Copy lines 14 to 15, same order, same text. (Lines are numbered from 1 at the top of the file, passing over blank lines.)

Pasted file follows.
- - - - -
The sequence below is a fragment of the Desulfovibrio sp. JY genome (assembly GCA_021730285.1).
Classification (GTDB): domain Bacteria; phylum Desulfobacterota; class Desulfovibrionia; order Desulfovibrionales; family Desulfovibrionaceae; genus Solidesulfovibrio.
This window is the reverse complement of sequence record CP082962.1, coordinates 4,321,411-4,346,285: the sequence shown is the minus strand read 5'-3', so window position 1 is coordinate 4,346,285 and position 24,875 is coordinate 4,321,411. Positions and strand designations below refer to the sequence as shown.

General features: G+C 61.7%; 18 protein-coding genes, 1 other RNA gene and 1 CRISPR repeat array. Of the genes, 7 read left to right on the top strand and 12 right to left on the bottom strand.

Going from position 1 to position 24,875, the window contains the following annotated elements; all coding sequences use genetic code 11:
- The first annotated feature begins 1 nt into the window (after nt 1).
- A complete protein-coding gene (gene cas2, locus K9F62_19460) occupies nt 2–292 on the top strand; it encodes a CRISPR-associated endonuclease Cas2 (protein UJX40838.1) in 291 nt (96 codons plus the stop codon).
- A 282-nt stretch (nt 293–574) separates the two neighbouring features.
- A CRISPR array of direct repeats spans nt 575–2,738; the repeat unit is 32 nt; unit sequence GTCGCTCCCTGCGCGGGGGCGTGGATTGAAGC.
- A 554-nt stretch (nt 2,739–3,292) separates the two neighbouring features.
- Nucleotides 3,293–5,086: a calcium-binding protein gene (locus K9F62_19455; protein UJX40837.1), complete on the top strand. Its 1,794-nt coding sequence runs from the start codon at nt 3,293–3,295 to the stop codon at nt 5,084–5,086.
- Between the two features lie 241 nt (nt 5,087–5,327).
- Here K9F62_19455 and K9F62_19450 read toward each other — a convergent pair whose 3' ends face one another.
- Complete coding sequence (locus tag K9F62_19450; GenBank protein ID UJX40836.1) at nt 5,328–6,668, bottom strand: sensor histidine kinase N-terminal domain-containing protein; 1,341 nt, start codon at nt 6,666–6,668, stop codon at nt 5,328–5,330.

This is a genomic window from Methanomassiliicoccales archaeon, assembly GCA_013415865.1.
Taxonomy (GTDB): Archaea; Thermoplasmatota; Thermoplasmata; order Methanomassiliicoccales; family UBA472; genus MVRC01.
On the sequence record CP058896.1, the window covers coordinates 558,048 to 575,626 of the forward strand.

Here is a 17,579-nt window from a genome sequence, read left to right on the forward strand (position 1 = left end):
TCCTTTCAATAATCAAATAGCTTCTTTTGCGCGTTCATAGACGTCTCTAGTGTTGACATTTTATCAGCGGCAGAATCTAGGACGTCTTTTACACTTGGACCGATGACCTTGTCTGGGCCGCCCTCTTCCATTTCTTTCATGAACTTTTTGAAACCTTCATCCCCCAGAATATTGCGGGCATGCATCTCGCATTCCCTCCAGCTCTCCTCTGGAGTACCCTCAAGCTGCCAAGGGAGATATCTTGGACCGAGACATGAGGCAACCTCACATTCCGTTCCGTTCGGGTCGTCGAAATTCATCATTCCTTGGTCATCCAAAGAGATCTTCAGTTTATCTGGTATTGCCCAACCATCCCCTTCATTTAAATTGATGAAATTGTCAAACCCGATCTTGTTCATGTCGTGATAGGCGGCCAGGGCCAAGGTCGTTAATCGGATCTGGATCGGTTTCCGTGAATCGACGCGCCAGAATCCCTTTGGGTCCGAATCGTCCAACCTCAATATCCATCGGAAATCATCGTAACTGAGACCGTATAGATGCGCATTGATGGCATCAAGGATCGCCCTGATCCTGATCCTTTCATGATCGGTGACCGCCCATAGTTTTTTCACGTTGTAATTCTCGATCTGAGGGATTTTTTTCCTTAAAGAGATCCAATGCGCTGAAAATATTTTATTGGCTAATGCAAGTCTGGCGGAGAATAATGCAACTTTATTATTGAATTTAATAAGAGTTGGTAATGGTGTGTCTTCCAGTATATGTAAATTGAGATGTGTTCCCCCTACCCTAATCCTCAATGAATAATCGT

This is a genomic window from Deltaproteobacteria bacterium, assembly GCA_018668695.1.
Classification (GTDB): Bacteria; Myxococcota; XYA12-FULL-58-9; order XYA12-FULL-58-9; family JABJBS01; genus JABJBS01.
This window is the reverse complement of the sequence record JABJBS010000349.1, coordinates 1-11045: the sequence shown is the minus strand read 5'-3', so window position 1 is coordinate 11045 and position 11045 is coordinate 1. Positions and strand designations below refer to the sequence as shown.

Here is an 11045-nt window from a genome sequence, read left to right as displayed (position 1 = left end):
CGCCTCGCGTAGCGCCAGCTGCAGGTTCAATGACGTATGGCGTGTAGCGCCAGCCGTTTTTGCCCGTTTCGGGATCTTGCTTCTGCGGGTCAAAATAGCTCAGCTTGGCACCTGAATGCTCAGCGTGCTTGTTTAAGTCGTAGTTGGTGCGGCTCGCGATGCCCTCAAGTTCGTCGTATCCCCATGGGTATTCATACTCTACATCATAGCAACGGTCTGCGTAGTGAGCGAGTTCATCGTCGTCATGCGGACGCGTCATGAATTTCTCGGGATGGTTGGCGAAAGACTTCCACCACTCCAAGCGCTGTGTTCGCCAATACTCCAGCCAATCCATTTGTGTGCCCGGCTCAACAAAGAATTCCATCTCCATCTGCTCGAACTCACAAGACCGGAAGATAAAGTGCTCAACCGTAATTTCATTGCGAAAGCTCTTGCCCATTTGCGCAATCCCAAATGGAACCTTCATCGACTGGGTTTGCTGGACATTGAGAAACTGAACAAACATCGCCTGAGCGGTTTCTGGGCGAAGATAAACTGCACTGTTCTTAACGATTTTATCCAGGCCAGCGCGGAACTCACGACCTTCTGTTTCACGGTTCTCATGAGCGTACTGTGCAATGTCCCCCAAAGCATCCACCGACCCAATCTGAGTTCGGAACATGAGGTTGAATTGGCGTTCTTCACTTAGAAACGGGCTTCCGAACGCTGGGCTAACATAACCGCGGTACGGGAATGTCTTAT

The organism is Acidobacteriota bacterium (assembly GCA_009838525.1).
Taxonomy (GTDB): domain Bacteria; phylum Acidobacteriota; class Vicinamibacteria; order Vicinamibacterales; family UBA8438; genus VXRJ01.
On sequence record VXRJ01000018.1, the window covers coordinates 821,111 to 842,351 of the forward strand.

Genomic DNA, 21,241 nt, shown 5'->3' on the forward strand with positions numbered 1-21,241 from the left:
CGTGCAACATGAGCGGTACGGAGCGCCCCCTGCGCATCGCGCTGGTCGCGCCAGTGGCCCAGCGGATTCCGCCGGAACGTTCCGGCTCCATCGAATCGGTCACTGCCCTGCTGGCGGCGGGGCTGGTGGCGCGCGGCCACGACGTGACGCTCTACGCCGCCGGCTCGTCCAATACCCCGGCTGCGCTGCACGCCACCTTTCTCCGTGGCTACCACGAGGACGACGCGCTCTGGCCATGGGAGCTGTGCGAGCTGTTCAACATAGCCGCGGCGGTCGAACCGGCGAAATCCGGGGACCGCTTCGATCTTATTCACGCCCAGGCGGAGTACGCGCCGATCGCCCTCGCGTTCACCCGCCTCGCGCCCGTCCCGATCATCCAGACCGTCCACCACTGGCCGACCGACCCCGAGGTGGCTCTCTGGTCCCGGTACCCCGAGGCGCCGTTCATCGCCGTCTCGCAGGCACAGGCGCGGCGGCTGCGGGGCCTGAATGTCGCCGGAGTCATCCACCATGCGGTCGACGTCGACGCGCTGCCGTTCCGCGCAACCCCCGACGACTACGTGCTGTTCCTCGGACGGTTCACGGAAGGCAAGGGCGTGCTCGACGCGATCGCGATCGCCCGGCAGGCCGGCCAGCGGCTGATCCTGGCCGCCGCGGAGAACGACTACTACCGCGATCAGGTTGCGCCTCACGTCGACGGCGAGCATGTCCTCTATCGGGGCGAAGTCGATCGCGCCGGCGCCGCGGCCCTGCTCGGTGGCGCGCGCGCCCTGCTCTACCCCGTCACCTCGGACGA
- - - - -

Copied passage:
- Complete coding sequence (locus tag K9F62_19450; GenBank protein ID UJX40836.1) at nt 5,328–6,668, bottom strand: sensor histidine kinase N-terminal domain-containing protein; 1,341 nt, start codon at nt 6,666–6,668, stop codon at nt 5,328–5,330.

This is a genomic window from Methanomassiliicoccales archaeon, assembly GCA_013415865.1.